>> 	3.	Lease chunks of aggregate to customers over GRE tunnels.
>> 
>> 100% legitimate.
>> 
>> 	4.	Allow customer to announce more specific chunk to other providers over actual circuits.
>> 	5.	Prepend the heck out of the aggregate announcement just in case.
>> 
>> 100% legitimate under current policy.
>> 
>> 100% valid to justify the need for additional addresses once all addresses are used in this fashion.
>> 
>> When you decide your business is large enough, you are free to turn off the tunnels if you wish, the fig leaf is no longer required under current policy.
>> 
>> This proposal eliminates the need for the fig leaf in the first place.
>> 
>>> Does anyone else find it odd that "2. Definitions" defines end-user and LIR, but not ISP?  2.4 does say that LIRs are generally ISPs.  When are they not ISPs, and when they're not ISPs, what are they?
>> A variety of other things:
>> 	Cloud service providers
>> 	Datacenter providers
>> 	Web Hosting providers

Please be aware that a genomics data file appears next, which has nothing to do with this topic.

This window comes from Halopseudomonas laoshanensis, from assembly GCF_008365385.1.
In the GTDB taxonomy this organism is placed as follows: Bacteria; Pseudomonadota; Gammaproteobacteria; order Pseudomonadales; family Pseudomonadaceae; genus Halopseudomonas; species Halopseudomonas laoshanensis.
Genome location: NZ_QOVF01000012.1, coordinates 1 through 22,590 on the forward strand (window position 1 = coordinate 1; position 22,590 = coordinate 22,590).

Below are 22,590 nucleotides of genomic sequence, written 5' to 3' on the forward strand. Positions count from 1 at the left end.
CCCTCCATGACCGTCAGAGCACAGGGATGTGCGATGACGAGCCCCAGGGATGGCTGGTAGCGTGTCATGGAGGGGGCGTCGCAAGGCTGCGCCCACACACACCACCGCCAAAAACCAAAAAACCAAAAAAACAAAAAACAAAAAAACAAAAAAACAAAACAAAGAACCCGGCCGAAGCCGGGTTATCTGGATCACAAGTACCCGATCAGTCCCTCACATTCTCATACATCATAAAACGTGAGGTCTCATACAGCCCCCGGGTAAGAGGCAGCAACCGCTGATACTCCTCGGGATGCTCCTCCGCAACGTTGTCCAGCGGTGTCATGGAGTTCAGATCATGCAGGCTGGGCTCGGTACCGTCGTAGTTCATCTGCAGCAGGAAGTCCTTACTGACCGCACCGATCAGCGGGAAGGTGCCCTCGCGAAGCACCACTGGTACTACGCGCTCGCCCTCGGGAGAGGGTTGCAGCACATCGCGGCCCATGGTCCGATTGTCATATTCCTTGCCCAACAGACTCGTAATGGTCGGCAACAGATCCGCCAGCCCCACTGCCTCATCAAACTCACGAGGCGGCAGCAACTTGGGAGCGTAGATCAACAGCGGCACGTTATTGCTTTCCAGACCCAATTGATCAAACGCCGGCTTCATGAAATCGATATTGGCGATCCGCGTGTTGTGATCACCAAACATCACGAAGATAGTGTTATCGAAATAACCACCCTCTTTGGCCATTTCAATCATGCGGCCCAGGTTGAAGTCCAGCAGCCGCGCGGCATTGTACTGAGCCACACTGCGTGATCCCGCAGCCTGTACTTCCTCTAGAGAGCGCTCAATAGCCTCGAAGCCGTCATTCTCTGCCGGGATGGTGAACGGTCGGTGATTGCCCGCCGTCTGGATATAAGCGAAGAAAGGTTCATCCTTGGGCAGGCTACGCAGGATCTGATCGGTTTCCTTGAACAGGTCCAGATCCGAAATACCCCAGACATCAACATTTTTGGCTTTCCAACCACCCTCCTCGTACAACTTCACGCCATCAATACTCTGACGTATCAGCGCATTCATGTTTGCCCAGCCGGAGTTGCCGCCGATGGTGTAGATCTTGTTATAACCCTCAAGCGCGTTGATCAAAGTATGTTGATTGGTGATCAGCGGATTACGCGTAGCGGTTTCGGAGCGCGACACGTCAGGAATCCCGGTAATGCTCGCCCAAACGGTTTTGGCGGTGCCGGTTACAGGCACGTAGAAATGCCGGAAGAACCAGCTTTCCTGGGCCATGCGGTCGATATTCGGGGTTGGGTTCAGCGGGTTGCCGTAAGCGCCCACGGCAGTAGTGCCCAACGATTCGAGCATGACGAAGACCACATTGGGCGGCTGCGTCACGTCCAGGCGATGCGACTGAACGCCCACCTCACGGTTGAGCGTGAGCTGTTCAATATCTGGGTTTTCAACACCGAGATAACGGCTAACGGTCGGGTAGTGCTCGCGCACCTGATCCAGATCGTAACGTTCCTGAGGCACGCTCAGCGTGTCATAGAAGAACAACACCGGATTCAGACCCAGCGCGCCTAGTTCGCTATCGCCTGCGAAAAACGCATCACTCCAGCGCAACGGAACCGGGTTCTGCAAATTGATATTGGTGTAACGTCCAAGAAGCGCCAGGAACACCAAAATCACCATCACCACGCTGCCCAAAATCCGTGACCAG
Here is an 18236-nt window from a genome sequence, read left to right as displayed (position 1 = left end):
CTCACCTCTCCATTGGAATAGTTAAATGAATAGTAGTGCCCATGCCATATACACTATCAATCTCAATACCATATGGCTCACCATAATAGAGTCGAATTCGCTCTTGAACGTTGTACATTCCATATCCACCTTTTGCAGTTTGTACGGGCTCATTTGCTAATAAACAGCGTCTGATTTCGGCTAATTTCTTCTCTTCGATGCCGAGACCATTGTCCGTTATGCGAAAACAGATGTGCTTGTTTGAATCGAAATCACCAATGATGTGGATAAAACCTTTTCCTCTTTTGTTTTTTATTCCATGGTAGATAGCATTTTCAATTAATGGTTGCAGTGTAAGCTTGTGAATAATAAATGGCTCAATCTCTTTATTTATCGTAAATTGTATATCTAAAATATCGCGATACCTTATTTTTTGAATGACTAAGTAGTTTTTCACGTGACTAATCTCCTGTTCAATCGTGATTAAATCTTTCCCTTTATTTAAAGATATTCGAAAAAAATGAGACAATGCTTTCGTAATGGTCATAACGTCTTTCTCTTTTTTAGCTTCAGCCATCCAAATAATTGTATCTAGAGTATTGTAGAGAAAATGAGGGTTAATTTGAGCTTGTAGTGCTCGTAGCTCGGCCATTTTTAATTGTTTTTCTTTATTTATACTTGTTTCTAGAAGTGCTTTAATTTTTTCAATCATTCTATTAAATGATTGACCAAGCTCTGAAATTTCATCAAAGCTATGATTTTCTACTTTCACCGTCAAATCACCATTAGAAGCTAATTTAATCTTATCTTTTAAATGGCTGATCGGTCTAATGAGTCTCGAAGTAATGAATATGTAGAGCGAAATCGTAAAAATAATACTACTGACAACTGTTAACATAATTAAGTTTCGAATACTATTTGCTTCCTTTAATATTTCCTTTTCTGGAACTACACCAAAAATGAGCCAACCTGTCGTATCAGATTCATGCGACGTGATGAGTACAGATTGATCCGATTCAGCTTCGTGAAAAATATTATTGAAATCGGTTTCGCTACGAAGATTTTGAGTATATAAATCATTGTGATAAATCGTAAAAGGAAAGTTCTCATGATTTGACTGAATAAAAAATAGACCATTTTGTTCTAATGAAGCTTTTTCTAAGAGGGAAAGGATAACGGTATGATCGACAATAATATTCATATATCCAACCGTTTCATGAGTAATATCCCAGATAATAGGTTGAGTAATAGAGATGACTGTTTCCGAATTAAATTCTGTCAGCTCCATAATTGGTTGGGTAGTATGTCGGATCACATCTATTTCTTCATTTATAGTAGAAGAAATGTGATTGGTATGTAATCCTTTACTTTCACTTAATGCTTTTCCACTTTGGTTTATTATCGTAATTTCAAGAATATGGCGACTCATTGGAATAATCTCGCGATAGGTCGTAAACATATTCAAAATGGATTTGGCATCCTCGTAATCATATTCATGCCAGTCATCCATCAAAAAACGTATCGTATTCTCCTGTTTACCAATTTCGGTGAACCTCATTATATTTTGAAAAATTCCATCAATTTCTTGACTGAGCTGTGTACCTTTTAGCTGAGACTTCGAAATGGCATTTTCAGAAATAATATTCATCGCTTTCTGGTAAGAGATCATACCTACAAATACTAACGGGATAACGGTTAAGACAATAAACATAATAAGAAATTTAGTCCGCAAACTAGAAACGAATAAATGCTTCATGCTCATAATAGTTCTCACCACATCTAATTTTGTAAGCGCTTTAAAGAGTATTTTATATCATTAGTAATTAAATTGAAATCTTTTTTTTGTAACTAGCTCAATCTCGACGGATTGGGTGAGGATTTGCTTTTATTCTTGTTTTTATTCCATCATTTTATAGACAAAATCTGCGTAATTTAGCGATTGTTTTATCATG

>> 	VPS providers
>> 	VPN Services
>> 
>> The term ISP is ambiguous and does not cover all cases where an organization needs to be able to issue addresses to customers and register those
>> reallocations and reassignments, so the term LIR came into existence.
>> 
>> LIR is a specific term meaning an organization that issues addresses to customers for use in their networks. Admittedly, in most cases, LIR is somewhat
>> synonymous with ISP in that the relationship between an LIR and its customers usually also involves the LIR providing connectivity to the customer in
>> some form or other. This is not always the case and current policy does not preclude the use of addresses without connectivity, but it does not allow
>> ARIN to count that utilization as “utilized” when considering a new application.
>> 
>> Again, I have no dog in this fight, personally. I don’t care whether 302 is adopted or not. It will not impact me in any way.
>> 
>> As such, I attempt to clarify the existing situation for people to make an informed judgment on the proposal as written.
>> 
>> I will say that either this policy, or one which actually prohibits leasing should move forward because the current policy situation is simply absurd,
>> as demonstrated above.
>> 
>> Owen
>>